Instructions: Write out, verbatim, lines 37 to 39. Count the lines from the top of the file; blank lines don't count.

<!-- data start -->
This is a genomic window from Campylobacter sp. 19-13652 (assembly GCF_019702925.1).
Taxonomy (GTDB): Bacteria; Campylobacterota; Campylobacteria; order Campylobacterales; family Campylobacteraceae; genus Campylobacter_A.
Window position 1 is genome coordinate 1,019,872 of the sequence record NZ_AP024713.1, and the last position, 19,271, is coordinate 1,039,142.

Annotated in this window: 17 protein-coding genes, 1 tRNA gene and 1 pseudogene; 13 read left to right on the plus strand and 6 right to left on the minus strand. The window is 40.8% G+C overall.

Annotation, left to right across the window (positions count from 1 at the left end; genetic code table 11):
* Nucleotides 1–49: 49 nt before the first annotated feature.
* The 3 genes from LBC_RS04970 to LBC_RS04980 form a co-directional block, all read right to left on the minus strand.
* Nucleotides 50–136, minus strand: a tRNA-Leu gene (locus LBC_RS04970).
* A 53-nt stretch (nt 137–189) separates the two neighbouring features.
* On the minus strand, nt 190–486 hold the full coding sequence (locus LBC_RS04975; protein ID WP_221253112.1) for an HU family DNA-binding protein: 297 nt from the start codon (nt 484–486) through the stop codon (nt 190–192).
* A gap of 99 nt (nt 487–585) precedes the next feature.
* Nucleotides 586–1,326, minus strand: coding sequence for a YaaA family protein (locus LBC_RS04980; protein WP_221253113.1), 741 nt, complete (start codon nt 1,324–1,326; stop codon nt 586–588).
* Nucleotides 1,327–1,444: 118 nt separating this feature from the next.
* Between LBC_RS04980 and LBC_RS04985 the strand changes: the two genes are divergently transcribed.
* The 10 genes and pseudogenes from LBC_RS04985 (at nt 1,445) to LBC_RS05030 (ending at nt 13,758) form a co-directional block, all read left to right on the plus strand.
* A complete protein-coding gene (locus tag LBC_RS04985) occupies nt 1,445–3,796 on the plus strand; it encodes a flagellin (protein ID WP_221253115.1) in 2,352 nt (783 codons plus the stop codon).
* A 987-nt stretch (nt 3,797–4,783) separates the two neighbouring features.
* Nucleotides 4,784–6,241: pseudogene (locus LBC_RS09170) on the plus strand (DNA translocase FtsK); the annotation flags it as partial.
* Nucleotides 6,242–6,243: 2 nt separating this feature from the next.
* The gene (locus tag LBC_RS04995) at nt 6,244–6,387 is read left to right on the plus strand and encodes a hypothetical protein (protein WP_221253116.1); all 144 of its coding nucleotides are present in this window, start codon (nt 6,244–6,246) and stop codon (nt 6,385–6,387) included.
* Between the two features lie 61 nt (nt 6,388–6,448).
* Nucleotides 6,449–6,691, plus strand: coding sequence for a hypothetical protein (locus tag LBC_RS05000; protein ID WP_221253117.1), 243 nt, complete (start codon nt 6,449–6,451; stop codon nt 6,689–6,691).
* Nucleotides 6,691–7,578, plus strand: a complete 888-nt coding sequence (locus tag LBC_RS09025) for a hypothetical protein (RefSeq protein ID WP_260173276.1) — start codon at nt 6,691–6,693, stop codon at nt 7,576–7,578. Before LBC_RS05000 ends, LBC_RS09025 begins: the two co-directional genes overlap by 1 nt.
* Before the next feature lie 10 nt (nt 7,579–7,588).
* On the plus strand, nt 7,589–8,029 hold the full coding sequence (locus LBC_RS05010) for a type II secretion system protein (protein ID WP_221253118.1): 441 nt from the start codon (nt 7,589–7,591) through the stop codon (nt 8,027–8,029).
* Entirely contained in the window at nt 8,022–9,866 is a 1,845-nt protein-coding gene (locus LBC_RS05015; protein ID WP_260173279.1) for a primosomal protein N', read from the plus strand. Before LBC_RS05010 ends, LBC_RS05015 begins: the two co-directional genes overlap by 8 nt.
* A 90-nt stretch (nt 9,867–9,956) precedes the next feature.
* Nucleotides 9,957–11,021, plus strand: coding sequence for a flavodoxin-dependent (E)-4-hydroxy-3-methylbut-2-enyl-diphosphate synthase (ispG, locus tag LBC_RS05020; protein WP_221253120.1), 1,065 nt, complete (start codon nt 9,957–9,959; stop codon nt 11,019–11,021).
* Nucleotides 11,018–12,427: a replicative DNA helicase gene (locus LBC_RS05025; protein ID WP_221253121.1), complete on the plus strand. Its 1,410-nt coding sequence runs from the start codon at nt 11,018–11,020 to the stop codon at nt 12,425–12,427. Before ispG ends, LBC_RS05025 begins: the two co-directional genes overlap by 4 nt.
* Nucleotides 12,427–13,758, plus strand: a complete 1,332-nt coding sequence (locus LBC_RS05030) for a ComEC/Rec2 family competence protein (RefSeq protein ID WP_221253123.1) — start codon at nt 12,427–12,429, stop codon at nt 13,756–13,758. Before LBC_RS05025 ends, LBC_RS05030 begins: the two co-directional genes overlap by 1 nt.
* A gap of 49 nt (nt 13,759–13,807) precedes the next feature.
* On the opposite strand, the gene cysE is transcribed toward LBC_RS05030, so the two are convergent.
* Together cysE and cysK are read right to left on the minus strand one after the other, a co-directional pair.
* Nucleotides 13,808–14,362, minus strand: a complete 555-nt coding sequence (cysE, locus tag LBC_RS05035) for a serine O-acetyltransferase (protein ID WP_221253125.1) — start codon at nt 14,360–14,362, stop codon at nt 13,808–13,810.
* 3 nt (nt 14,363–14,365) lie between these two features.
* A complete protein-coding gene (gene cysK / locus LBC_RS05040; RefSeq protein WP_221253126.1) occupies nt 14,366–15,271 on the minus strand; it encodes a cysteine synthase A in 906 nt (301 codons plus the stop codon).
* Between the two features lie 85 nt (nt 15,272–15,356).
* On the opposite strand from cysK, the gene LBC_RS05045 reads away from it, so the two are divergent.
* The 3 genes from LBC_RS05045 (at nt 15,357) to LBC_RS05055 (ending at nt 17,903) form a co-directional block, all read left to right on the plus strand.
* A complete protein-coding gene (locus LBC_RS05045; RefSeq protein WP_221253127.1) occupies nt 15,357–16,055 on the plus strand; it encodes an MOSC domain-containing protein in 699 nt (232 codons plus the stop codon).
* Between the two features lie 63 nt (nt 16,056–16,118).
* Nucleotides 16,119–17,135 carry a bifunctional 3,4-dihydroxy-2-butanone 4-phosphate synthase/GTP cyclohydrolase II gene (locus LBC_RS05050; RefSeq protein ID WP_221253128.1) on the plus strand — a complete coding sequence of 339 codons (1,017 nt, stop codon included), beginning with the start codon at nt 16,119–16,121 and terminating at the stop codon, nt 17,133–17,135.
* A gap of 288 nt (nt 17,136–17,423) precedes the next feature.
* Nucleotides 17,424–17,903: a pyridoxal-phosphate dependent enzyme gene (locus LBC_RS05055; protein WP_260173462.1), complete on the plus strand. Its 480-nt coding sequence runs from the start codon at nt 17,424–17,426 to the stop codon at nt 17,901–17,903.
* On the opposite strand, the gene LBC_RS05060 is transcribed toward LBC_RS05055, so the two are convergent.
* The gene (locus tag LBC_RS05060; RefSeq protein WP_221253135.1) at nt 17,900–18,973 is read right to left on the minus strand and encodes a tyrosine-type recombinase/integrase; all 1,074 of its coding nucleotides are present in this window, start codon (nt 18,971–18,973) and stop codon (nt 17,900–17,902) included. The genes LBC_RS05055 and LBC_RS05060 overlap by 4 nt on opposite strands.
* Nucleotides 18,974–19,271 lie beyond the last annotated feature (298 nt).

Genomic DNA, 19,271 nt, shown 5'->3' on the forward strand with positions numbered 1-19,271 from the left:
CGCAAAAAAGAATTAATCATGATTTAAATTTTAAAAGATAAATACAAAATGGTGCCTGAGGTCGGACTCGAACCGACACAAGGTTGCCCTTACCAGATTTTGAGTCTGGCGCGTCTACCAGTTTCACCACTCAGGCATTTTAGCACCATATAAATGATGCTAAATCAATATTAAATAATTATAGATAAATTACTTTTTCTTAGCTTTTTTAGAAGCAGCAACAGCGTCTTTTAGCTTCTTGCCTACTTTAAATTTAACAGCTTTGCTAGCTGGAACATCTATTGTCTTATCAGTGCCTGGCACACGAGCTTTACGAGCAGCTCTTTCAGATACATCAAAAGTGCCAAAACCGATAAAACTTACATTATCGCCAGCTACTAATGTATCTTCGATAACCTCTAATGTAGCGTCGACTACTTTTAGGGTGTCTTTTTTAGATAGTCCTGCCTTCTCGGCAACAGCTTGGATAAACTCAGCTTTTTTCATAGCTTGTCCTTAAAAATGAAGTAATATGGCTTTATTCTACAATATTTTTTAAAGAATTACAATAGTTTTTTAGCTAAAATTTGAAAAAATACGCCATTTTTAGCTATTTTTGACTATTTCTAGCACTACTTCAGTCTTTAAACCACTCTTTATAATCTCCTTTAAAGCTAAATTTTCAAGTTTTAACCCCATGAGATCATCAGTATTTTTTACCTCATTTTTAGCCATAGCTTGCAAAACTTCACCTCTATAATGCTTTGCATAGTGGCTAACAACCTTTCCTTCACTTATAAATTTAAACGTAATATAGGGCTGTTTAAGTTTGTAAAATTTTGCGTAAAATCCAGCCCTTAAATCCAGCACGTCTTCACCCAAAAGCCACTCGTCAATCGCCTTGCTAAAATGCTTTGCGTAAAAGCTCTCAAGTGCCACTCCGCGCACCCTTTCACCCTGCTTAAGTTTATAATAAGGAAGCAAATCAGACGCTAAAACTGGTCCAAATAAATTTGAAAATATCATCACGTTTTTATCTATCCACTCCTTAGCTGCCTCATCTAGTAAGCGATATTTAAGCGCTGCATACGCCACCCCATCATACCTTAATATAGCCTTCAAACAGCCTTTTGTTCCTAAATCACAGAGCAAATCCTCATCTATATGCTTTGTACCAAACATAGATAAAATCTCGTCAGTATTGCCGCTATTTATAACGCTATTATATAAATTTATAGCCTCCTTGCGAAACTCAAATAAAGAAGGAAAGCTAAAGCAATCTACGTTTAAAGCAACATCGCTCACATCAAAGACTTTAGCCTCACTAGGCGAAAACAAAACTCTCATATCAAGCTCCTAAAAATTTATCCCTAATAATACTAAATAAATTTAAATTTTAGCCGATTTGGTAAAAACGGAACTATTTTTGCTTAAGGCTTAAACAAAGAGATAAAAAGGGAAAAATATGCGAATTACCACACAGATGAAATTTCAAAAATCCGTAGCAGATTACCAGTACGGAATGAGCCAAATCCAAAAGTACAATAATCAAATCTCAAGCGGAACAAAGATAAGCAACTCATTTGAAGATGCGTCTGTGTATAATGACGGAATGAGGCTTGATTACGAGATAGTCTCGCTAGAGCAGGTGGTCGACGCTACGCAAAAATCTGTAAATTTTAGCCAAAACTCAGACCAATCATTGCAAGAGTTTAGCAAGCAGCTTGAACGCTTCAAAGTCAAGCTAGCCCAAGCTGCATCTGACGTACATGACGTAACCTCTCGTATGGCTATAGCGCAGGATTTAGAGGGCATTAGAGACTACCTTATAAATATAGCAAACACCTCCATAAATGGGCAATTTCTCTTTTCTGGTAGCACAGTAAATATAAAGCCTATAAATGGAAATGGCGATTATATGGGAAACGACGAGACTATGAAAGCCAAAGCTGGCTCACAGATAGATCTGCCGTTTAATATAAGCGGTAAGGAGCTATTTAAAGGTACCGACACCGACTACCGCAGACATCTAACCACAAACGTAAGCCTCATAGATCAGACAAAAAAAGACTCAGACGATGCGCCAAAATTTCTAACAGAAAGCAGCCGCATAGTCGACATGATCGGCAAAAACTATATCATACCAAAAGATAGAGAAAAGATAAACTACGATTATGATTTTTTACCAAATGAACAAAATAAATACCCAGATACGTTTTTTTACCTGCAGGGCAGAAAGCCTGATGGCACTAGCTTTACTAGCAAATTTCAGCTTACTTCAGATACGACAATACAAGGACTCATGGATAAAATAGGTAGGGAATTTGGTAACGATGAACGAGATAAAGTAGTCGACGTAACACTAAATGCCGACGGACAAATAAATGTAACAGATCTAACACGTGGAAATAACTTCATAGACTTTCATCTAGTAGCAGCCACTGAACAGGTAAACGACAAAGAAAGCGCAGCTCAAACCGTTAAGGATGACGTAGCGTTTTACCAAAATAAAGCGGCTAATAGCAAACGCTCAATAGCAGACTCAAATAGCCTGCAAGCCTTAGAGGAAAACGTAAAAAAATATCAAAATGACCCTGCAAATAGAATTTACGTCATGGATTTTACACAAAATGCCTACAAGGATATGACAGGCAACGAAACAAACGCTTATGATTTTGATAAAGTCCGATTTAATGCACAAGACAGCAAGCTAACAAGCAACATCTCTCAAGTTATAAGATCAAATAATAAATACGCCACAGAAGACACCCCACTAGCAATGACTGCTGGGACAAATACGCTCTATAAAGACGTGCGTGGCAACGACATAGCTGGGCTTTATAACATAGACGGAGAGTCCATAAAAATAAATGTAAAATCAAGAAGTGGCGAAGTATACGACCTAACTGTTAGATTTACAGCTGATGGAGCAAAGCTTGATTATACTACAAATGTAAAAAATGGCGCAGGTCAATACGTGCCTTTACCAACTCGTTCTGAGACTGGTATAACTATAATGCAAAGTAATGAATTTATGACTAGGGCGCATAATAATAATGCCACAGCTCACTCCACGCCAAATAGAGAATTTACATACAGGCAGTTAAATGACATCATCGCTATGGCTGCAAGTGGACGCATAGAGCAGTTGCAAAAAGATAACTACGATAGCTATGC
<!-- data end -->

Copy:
* Between the two features lie 85 nt (nt 15,272–15,356).
* On the opposite strand from cysK, the gene LBC_RS05045 reads away from it, so the two are divergent.
* The 3 genes from LBC_RS05045 (at nt 15,357) to LBC_RS05055 (ending at nt 17,903) form a co-directional block, all read left to right on the plus strand.